CB: As someone who’s worked with illustration, painting, collage and photography, what are some of the differences for you in working with a moving medium rather than a static one?
DM: In some ways they are very similar. I’m always thinking about story, and the development of ideas or images, so with all of these media, I’m simply trying to communicate the feelings and ideas in the story or characters in the most appropriate and effective way. Film gives me live actors, editing, music, sound, a huge and powerful toolbox to play with. If there is a problem for me, it is that film gives me too much. There is less room for the audience to add their side of the conversation. The reason I love comics is that they DON’T move, and there is NO sound. As a creator I have to evoke those elements in the drawings and writing, and the reader has to create those elements in their own minds. Reading a good comic is a creative act. Watching a film is often a more passive experience, and since I’m interested in engaging that conversational aspect of creativity, I’m trying to find ways of achieving that in my films.
CB: Does your illustration, collage and painting inform your filmmaking, and, if so, could you share how it does?
DM: They all talk to each other. Sometimes the things I learn making paintings or drawings–composition, colour, expressionism, texture–can directly influence the making of a film. Sometimes it’s great that they are different, and simply taking a break from one medium to spend time with another, recharges the batteries and I feel refreshed.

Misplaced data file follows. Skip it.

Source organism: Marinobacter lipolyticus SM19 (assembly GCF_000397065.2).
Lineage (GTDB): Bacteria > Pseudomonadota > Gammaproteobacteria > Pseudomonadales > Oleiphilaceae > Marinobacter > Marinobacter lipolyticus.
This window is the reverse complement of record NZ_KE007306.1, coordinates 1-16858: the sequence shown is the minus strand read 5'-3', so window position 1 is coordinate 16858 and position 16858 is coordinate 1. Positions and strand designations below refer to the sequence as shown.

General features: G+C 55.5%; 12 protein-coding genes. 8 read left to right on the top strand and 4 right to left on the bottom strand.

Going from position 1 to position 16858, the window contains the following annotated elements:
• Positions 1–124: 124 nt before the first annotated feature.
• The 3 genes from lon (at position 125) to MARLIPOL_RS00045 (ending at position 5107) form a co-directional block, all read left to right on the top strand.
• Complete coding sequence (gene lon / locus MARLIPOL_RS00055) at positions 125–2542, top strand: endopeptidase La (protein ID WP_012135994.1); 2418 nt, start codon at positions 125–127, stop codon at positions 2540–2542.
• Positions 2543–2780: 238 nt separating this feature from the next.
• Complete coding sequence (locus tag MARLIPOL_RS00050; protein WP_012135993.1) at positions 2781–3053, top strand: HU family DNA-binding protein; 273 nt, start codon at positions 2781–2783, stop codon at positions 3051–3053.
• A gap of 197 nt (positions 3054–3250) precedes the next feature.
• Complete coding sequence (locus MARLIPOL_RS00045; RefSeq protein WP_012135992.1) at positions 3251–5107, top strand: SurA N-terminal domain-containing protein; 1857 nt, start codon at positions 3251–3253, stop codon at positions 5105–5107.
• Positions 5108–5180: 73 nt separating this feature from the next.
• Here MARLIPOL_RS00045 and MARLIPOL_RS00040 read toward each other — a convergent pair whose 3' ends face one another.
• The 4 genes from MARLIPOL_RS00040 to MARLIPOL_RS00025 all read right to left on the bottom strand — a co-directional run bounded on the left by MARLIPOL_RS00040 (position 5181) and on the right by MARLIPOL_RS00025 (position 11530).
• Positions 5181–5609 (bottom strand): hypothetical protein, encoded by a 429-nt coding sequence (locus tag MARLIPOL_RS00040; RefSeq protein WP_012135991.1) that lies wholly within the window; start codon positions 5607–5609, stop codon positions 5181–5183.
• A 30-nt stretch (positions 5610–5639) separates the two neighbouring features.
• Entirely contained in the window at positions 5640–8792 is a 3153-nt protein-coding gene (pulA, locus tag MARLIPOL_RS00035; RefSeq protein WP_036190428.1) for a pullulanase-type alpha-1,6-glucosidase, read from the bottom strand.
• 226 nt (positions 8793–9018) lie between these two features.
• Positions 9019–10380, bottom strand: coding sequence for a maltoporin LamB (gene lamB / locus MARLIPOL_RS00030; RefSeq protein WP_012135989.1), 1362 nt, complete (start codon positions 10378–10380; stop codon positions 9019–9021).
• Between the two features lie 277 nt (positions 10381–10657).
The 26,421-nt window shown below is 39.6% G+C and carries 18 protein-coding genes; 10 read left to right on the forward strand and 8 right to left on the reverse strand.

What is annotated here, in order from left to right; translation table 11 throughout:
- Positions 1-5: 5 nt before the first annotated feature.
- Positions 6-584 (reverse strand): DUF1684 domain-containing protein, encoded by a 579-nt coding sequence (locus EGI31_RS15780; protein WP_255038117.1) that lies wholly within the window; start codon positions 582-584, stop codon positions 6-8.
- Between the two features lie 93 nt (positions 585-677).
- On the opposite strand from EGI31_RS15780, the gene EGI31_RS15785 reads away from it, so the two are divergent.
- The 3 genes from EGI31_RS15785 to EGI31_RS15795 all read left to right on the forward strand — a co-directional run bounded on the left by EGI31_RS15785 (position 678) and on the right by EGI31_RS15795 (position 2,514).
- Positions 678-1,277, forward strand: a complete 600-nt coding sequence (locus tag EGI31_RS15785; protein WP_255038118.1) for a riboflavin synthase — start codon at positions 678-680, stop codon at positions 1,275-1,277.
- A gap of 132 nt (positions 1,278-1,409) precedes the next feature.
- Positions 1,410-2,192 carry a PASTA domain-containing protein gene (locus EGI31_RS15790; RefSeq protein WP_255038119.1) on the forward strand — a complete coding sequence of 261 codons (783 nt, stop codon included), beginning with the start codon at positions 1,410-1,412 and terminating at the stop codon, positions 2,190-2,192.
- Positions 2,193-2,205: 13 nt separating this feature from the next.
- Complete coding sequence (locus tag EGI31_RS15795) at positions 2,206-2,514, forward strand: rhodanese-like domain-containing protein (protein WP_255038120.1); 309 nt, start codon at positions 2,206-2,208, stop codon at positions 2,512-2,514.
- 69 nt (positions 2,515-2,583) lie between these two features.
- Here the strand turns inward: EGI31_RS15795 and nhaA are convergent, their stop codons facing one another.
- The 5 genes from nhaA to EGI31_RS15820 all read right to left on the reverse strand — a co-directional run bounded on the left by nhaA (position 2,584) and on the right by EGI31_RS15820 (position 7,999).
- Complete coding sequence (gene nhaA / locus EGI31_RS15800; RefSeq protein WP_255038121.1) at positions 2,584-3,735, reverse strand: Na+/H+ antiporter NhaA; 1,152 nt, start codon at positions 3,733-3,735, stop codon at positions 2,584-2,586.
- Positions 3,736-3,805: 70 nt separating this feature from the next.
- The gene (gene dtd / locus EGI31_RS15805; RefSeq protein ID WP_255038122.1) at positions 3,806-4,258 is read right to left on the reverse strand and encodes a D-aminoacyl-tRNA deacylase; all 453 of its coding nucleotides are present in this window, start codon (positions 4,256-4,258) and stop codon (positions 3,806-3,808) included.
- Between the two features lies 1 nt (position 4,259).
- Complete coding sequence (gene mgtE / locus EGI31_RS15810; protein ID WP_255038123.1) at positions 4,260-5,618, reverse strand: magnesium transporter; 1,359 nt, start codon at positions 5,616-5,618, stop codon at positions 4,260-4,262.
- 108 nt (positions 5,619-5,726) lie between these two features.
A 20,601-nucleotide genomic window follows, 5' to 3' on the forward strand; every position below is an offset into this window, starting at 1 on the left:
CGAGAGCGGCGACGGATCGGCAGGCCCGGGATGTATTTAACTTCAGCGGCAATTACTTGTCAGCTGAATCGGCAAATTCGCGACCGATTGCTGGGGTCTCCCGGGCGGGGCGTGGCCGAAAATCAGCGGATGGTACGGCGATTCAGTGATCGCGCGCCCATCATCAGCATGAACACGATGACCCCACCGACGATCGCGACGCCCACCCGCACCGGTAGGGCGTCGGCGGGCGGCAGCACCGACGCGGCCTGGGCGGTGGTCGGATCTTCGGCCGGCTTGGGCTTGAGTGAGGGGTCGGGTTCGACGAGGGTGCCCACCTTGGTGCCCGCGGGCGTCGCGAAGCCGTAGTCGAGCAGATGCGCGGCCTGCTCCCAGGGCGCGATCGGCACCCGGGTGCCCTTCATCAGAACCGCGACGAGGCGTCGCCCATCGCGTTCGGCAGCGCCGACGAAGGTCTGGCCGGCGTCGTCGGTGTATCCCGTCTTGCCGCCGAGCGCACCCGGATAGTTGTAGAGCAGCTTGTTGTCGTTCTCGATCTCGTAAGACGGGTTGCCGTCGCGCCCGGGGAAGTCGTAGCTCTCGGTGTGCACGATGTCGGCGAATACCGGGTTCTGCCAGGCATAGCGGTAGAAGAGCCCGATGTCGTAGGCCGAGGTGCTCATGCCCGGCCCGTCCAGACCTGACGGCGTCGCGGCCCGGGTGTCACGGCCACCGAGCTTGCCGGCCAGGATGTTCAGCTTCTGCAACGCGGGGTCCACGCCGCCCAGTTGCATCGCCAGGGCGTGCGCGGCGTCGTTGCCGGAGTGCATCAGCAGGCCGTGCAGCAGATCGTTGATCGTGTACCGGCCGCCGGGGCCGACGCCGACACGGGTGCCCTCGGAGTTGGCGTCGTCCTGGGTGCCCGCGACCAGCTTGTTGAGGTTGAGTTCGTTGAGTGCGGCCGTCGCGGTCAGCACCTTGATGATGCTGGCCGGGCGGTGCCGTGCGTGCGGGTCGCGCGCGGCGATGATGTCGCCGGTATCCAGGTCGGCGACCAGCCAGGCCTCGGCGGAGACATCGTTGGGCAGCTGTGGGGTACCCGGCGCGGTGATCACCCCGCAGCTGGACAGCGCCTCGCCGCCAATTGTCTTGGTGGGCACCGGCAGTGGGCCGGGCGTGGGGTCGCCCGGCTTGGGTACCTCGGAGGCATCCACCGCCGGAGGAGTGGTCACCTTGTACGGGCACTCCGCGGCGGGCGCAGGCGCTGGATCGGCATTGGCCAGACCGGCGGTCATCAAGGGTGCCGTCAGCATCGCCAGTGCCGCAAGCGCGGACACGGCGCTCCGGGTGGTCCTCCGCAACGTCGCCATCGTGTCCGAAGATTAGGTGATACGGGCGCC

CB: Who are some of your favorite filmmakers and how have they influenced you?
DM: So many–there are so many extraordinarily creative and brilliant technicians and actors working in the field. The filmmakers I really love are the ones that let me look through their eyes for a while. they have an aesthetic and social point of view. And there have been so many of these. I love the silent era because you can see the rules being written, the grammar of film being created. Murnau, Dreyer and Sjöström I love, as well as many of the Ufa films created in the 20’s. Most of my films (all of them?) are in some way love letters to the silent era. I love directors and animators who take complete control of their film world; Svankmajer, Trnka, the Quays, Maddin, Lynch, Fellini. I love the great masters of time and landscape–Tarkovsky, Angelopoulos, Sokurov, Lopushansky. I remain a huge Woody Allen fan, despite the rough years. I love the group of truly modern filmmakers who have really got to grips with the digital realm; Jonze, Gondry, Glazer, Taymor. And I love Lars von Trier–he is, and I never use this word, a genius. I could go on for hours. Oh, and Bob Fosse–my favourite film is All That Jazz. Oh, and Michael Powell.
Okay, that will do.
This interview appeared in a slightly different form on the Toronto International Film Festival’s Vanguard Program Blog. Carol Borden was also fortunate enough to talk to Peter Strickland, director of Katalin Varga, Berberian Sound Studio and his newest film, The Duke of Burgundy. You can read that interview here and see some of her initial thoughts about The Duke of Burgundy here.